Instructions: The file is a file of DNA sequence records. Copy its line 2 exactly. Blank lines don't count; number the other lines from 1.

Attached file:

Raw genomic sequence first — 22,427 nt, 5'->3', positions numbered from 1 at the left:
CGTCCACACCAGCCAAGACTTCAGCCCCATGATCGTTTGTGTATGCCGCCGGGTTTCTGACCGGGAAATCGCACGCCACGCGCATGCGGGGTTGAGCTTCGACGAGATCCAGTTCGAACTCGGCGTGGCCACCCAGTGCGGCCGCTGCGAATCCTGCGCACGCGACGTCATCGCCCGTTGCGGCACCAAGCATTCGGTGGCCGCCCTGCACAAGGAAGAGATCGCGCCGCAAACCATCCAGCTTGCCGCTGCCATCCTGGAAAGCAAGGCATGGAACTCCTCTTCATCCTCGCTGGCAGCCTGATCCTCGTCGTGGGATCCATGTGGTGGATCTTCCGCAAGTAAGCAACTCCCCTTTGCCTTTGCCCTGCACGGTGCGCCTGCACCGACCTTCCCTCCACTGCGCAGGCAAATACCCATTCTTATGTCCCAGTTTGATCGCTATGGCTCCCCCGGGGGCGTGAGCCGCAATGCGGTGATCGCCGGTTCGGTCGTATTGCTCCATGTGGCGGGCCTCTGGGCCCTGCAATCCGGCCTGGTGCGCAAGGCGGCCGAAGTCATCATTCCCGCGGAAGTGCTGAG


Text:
CGTCCACACCAGCCAAGACTTCAGCCCCATGATCGTTTGTGTATGCCGCCGGGTTTCTGACCGGGAAATCGCACGCCACGCGCATGCGGGGTTGAGCTTCGACGAGATCCAGTTCGAACTCGGCGTGGCCACCCAGTGCGGCCGCTGCGAATCCTGCGCACGCGACGTCATCGCCCGTTGCGGCACCAAGCATTCGGTGGCCGCCCTGCACAAGGAAGAGATCGCGCCGCAAACCATCCAGCTTGCCGCTGCCATCCTGGAAAGCAAGGCATGGAACTCCTCTTCATCCTCGCTGGCAGCCTGATCCTCGTCGTGGGATCCATGTGGTGGATCTTCCGCAAGTAAGCAACTCCCCTTTGCCTTTGCCCTGCACGGTGCGCCTGCACCGACCTTCCCTCCACTGCGCAGGCAAATACCCATTCTTATGTCCCAGTTTGATCGCTATGGCTCCCCCGGGGGCGTGAGCCGCAATGCGGTGATCGCCGGTTCGGTCGTATTGCTCCATGTGGCGGGCCTCTGGGCCCTGCAATCCGGCCTGGTGCGCAAGGCGGCCGAAGTCATCATTCCCGCGGAAGTGCTGAG